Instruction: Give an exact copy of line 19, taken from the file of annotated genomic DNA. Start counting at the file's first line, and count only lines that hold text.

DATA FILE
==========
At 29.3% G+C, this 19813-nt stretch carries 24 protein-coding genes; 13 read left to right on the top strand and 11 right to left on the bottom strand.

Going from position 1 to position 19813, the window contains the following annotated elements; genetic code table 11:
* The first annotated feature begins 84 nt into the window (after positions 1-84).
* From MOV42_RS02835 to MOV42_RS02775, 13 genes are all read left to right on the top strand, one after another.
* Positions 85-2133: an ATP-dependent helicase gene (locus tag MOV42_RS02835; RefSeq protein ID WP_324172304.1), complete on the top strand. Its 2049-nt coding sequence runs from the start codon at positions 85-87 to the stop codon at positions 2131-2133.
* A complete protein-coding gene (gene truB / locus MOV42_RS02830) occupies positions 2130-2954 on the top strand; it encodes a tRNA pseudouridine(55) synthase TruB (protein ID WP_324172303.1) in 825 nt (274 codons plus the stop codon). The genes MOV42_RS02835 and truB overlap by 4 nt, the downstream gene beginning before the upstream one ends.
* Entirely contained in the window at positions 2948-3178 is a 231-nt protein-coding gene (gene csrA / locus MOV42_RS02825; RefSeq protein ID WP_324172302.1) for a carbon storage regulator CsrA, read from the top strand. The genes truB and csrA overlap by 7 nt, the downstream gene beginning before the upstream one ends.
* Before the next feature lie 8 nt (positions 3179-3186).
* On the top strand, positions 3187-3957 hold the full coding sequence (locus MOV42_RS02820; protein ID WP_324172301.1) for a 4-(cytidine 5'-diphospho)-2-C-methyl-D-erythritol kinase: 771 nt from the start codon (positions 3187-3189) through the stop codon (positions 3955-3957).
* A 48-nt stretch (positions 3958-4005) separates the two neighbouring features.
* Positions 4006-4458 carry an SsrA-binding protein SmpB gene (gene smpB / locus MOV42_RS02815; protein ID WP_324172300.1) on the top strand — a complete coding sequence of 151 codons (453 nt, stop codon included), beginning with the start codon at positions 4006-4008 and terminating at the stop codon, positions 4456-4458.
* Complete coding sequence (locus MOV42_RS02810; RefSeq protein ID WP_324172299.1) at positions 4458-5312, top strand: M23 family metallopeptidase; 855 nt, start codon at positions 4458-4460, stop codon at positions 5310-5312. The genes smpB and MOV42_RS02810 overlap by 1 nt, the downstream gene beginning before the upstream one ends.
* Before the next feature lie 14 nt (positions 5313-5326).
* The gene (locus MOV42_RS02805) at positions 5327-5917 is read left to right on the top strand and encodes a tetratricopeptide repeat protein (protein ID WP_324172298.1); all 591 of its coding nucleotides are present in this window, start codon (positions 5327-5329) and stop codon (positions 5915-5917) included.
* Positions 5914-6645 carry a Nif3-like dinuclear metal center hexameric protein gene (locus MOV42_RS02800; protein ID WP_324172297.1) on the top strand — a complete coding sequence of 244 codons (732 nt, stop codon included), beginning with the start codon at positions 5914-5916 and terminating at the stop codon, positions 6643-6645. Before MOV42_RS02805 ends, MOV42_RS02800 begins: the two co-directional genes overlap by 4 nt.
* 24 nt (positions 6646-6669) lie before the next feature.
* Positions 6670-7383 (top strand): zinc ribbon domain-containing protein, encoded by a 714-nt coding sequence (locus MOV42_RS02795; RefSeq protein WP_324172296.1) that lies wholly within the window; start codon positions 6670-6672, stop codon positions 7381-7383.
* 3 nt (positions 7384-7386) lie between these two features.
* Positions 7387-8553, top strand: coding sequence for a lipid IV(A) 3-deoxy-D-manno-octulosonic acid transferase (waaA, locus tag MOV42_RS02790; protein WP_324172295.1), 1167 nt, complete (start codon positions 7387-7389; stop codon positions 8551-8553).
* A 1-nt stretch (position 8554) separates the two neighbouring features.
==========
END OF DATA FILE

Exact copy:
* Positions 7387-8553, top strand: coding sequence for a lipid IV(A) 3-deoxy-D-manno-octulosonic acid transferase (waaA, locus tag MOV42_RS02790; protein WP_324172295.1), 1167 nt, complete (start codon positions 7387-7389; stop codon positions 8551-8553).